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Plan to Revive Bloodhound UK Land Speed Race Car

The UK wants another crack at the world land speed record and needs a driver for its Bloodhound supersonic car.

To be in the running, you’ll need to prove you can handle travelling at more than 800mph (1,290km/h), and have a major sponsorship deal behind you.

Bloodhound has been sitting in the Coventry Transport Museum since impressing on testing runs in South Africa’s Kalahari Desert in 2019.

To go racing again and break the land speed record would likely cost £12m.

The Covid pandemic scuppered attempts to raise the necessary cash four years ago, but team leader Stuart Edmondson is convinced the time is now right to revive the mission.

And he’s going to pursue an approach that’s often seen in other categories of motorsport, where the driver brings with them a substantial package of funds to essentially buy the seat.

It’s how some of the greats in Formula 1, like Michael Schumacher, first got their chance.

Mr Edmondson is not saying the applicant has to have come from a specific background but they will need the right aptitude.

“They’ve got to have certain skills and experience. I need a particular mind to sit in Bloodhound. It’s all about discipline in a challenging environment,” he told BBC News.

From the Bloodhound project’s inception to its African test runs, the driver was Andy Green, the former RAF pilot who set the current supersonic land speed record of 763mph (1,228km/h) way back in 1997.

He’s now handing on the baton to the next generation, but will continue to advise behind the scenes.

As for the car itself, it was in good condition, said Mr Edmondson.

Sensitive components, such as its EJ200 Eurofighter jet engine, have been removed and put in safe storage. The Defence Secretary Grant Shapps has assured the team the power unit will be made available again if the project goes racing once more.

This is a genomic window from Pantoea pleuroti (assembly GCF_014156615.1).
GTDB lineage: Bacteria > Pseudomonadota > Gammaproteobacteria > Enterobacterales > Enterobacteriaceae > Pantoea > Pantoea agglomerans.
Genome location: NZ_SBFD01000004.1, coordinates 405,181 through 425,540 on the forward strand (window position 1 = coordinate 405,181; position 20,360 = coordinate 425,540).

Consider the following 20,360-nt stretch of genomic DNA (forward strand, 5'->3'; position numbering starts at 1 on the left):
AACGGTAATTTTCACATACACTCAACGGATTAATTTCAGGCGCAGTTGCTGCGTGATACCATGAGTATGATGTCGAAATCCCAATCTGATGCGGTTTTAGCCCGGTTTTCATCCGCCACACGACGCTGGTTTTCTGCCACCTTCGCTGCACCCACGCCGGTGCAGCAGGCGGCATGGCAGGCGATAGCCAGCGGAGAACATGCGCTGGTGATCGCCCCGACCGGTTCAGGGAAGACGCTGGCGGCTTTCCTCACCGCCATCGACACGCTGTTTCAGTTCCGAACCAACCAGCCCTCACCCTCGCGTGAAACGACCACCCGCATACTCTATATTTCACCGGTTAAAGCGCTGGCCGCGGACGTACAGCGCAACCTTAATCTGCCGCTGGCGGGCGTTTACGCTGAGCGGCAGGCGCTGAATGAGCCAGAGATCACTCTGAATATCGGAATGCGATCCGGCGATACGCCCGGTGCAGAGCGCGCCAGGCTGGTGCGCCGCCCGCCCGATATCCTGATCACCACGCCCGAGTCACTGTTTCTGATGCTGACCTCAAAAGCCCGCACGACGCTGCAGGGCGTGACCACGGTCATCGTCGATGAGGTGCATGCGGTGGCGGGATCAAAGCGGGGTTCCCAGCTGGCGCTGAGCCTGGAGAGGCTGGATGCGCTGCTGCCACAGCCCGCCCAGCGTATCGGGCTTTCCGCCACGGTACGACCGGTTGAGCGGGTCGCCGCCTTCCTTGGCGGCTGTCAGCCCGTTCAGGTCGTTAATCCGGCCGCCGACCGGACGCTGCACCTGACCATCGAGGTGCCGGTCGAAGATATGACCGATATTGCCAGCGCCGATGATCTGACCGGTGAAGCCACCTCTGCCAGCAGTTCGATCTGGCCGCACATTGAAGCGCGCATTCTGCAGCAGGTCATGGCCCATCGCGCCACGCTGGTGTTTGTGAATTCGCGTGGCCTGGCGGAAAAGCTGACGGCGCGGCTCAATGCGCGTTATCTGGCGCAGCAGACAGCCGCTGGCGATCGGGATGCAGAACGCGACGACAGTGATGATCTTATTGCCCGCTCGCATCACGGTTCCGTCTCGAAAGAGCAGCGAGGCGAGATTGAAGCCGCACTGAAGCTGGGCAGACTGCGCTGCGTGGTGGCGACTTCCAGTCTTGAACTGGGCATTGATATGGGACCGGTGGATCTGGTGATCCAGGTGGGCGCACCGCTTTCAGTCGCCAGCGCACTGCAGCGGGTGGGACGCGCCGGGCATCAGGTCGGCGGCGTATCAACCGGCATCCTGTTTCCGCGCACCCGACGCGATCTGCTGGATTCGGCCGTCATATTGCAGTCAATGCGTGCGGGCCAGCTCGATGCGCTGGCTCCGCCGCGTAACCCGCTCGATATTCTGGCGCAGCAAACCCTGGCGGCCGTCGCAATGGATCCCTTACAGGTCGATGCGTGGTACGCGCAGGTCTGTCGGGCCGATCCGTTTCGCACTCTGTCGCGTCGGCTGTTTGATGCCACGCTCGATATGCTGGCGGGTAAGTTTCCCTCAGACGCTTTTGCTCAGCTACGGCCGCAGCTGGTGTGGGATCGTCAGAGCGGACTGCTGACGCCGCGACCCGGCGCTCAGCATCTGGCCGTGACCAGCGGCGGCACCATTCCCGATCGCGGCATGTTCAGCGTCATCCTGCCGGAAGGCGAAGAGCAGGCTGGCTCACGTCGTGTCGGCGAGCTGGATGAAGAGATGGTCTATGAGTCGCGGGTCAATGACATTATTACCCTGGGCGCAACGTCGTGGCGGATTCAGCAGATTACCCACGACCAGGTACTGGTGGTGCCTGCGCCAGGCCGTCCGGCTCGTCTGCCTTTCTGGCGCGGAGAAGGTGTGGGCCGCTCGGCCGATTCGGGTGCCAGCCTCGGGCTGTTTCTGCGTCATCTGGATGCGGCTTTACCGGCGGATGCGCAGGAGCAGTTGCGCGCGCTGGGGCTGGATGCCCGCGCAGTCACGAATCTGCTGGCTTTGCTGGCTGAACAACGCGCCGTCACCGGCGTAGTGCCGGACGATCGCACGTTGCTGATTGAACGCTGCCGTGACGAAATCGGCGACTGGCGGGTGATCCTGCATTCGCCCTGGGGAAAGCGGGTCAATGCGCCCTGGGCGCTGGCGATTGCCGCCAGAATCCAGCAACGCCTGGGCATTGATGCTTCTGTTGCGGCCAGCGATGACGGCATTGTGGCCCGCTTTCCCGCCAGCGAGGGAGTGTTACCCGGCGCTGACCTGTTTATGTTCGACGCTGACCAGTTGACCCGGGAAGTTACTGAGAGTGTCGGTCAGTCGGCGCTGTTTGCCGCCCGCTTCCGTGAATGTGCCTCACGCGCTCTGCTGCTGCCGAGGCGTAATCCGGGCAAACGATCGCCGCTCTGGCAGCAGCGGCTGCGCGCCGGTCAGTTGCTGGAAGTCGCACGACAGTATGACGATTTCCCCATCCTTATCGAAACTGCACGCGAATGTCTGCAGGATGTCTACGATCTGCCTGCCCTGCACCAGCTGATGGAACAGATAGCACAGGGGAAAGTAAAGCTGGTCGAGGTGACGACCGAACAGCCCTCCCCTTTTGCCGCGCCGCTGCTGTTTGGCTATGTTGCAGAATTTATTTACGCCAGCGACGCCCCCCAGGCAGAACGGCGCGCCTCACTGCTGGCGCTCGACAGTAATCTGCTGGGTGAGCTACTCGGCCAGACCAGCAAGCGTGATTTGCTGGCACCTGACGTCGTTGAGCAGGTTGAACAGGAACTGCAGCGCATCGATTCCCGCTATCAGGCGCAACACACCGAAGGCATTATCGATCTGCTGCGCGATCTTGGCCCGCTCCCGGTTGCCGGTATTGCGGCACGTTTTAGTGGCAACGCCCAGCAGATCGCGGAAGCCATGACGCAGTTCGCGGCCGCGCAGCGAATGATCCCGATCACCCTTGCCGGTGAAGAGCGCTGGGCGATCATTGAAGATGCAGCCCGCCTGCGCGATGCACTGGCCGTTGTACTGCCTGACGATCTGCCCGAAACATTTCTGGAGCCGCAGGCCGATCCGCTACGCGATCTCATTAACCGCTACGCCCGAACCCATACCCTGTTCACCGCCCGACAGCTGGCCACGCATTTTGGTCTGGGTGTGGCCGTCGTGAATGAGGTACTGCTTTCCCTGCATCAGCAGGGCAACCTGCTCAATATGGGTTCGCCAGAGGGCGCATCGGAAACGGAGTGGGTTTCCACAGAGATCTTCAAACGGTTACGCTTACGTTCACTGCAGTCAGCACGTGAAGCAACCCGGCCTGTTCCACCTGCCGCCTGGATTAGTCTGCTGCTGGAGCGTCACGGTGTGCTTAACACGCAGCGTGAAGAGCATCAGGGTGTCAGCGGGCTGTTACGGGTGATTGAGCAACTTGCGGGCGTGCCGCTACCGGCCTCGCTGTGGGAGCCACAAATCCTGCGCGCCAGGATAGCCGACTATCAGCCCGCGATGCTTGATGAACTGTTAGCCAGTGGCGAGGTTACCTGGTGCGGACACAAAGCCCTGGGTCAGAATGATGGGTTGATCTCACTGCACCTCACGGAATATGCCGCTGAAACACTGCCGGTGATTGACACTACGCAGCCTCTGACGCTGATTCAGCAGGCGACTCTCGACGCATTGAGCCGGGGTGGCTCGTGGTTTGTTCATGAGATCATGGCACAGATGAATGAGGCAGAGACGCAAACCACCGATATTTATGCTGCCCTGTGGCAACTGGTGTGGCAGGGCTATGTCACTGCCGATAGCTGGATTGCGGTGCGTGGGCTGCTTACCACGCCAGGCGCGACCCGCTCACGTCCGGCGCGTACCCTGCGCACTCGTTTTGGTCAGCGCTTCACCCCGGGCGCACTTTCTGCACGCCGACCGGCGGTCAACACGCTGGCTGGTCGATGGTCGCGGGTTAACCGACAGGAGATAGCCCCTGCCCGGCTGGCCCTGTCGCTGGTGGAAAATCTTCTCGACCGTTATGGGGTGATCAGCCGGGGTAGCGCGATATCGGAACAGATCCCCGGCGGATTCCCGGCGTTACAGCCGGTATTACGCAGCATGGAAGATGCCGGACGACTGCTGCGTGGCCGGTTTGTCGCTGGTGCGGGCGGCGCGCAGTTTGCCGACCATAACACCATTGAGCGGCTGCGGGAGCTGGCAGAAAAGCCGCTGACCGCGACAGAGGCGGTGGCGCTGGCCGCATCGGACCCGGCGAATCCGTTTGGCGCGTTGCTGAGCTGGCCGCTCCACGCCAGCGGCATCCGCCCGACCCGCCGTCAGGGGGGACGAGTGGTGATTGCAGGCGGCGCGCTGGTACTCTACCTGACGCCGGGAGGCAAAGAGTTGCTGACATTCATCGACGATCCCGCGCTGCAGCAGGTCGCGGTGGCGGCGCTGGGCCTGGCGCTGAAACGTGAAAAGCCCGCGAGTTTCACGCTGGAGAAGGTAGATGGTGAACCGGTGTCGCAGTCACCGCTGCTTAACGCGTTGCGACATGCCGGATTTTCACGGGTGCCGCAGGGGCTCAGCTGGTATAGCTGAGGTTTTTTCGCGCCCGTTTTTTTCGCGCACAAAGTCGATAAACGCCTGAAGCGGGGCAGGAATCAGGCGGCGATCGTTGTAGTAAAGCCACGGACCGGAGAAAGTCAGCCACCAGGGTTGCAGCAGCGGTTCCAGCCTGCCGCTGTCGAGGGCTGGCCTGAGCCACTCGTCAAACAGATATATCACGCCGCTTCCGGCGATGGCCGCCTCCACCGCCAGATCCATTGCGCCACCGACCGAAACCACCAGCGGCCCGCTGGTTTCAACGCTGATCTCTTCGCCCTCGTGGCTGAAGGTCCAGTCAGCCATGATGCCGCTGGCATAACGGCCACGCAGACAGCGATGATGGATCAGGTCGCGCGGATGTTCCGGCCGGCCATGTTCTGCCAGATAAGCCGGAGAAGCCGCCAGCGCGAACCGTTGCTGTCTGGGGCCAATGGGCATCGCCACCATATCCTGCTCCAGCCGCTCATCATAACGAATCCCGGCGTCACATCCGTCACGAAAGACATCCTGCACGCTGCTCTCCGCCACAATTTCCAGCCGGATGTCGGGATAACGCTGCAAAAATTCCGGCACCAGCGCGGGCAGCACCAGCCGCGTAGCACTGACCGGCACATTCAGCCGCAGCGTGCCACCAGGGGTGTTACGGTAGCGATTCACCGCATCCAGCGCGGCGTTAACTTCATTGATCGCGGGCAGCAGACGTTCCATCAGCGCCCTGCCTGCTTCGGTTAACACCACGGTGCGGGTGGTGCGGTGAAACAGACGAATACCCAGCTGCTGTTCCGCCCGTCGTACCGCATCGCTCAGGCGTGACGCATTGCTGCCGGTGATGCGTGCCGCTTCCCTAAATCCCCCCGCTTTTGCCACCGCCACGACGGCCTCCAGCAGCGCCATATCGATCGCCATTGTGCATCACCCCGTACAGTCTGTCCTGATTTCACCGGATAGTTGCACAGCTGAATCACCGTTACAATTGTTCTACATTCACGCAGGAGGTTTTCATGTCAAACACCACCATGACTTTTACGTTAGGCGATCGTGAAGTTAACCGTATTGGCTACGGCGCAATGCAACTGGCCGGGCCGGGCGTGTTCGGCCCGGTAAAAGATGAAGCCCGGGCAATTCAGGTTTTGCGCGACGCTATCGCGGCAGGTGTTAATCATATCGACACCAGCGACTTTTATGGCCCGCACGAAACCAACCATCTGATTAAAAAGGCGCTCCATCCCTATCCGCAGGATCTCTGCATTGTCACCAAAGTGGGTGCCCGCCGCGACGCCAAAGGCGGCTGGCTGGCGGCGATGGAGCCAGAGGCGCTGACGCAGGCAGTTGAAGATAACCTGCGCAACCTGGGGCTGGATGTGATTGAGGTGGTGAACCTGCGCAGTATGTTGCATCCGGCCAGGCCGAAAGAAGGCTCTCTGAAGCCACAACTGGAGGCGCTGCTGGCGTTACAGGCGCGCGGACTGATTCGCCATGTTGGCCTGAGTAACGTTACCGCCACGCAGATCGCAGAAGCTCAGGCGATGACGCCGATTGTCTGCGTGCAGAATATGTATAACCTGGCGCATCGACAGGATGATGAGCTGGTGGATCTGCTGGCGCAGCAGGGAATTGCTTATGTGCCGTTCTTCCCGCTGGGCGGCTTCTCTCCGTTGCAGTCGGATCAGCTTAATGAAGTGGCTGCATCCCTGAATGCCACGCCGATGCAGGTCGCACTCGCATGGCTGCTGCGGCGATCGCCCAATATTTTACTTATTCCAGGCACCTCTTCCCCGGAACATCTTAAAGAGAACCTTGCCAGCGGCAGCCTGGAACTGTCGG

Mr Edmondson said the car would first need to be stripped down and then rebuilt, with the aim of running at speed in June/July of 2025. As before, this would take place on Hakskeen Pan, an immense mudbed in Northern Cape.

When Bloodhound raced there in 2019, it achieved a top speed of 628mph (1,010km/h). The mark put it among the top eight fastest cars or all time. But what made Bloodhound’s performance really noteworthy was it completed its runs using just the EJ200. The car had been designed to also carry a monopropellant rocket.

Subsequent modelling indicated that with the two power units thrusting in tandem, the vehicle should be capable of travelling considerably faster than the existing world record.

Like Andy Green, Mr Edmondson had a successful career in the RAF and today continues to work with the military in a consultancy role, advising on solutions to decarbonise planes, including through the use of synthetic fuels.

The Bloodhound team leader wants the land speed racer to follow this route also.

Its monopropellant rocket would use high test peroxide which decomposes into a hot mix of steam and oxygen to provide thrust. But it needs first to be forced over a catalyst and that requires a pump driven by a separate engine. An electric solution will be sought for this, making Bloodhound a hybrid vehicle.

“People might say land speed records are no longer relevant. Yes, they can be,” argued Mr Edmondson.

“We can still push engineering boundaries and go with the way the world is changing. We can operate that EJ200 without using a drop of fossil fuel and we can use an electric motor for the pump. We can set the first net-zero land speed record in 2025.”

The only other cars to have run above 600mph were Sonic 1, Blue Flame, Thrust2, Budweiser Rocket, Sonic Arrow, Aussie Invader III, and Thrust SSC.

A full-scale model of Bloodhound is being taken on a short tour around southern England over the next few days to announce its emergence from hibernation.

Source : BBC